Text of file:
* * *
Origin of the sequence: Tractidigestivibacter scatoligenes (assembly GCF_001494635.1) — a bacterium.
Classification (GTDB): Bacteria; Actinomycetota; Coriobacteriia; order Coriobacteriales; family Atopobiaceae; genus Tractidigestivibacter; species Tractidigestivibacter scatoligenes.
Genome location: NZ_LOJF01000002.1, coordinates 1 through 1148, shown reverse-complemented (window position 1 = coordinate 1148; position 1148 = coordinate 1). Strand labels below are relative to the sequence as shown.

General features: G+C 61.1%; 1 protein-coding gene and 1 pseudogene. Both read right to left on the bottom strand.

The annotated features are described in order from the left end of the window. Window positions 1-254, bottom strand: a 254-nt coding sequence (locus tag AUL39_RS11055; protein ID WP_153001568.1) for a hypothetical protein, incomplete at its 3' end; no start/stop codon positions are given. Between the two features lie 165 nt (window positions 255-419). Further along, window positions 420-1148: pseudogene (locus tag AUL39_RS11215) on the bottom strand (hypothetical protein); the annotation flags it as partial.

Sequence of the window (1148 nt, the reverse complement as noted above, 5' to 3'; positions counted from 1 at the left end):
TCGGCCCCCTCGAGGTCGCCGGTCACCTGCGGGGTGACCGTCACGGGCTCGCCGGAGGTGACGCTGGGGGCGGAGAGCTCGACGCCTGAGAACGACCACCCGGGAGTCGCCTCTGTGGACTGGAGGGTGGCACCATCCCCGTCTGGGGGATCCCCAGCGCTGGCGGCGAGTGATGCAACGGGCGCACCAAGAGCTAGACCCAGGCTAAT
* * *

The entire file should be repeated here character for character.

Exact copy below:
Origin of the sequence: Tractidigestivibacter scatoligenes (assembly GCF_001494635.1) — a bacterium.
Classification (GTDB): Bacteria; Actinomycetota; Coriobacteriia; order Coriobacteriales; family Atopobiaceae; genus Tractidigestivibacter; species Tractidigestivibacter scatoligenes.
Genome location: NZ_LOJF01000002.1, coordinates 1 through 1148, shown reverse-complemented (window position 1 = coordinate 1148; position 1148 = coordinate 1). Strand labels below are relative to the sequence as shown.

General features: G+C 61.1%; 1 protein-coding gene and 1 pseudogene. Both read right to left on the bottom strand.

The annotated features are described in order from the left end of the window. Window positions 1-254, bottom strand: a 254-nt coding sequence (locus tag AUL39_RS11055; protein ID WP_153001568.1) for a hypothetical protein, incomplete at its 3' end; no start/stop codon positions are given. Between the two features lie 165 nt (window positions 255-419). Further along, window positions 420-1148: pseudogene (locus tag AUL39_RS11215) on the bottom strand (hypothetical protein); the annotation flags it as partial.

Sequence of the window (1148 nt, the reverse complement as noted above, 5' to 3'; positions counted from 1 at the left end):
TCGGCCCCCTCGAGGTCGCCGGTCACCTGCGGGGTGACCGTCACGGGCTCGCCGGAGGTGACGCTGGGGGCGGAGAGCTCGACGCCTGAGAACGACCACCCGGGAGTCGCCTCTGTGGACTGGAGGGTGGCACCATCCCCGTCTGGGGGATCCCCAGCGCTGGCGGCGAGTGATGCAACGGGCGCACCAAGAGCTAGACCCAGGCTAAT